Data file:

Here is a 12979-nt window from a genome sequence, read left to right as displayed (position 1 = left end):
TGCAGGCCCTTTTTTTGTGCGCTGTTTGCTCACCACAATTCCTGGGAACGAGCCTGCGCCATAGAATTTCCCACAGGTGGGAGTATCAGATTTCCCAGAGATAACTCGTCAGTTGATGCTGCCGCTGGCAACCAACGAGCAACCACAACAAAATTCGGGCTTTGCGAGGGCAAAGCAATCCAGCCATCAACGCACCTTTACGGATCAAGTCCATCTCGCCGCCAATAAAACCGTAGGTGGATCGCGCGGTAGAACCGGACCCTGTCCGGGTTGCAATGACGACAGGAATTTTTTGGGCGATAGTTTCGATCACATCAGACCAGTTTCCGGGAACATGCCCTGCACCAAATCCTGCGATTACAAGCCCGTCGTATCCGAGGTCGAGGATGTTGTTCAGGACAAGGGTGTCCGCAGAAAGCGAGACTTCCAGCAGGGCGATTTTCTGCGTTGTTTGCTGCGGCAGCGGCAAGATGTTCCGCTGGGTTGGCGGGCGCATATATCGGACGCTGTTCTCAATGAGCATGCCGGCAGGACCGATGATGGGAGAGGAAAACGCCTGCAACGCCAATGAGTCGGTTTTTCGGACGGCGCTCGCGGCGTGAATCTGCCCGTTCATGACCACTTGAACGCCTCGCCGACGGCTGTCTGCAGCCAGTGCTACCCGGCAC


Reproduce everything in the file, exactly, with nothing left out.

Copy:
Here is a 12979-nt window from a genome sequence, read left to right as displayed (position 1 = left end):
TGCAGGCCCTTTTTTTGTGCGCTGTTTGCTCACCACAATTCCTGGGAACGAGCCTGCGCCATAGAATTTCCCACAGGTGGGAGTATCAGATTTCCCAGAGATAACTCGTCAGTTGATGCTGCCGCTGGCAACCAACGAGCAACCACAACAAAATTCGGGCTTTGCGAGGGCAAAGCAATCCAGCCATCAACGCACCTTTACGGATCAAGTCCATCTCGCCGCCAATAAAACCGTAGGTGGATCGCGCGGTAGAACCGGACCCTGTCCGGGTTGCAATGACGACAGGAATTTTTTGGGCGATAGTTTCGATCACATCAGACCAGTTTCCGGGAACATGCCCTGCACCAAATCCTGCGATTACAAGCCCGTCGTATCCGAGGTCGAGGATGTTGTTCAGGACAAGGGTGTCCGCAGAAAGCGAGACTTCCAGCAGGGCGATTTTCTGCGTTGTTTGCTGCGGCAGCGGCAAGATGTTCCGCTGGGTTGGCGGGCGCATATATCGGACGCTGTTCTCAATGAGCATGCCGGCAGGACCGATGATGGGAGAGGAAAACGCCTGCAACGCCAATGAGTCGGTTTTTCGGACGGCGCTCGCGGCGTGAATCTGCCCGTTCATGACCACTTGAACGCCTCGCCGACGGCTGTCTGCAGCCAGTGCTACCCGGCAC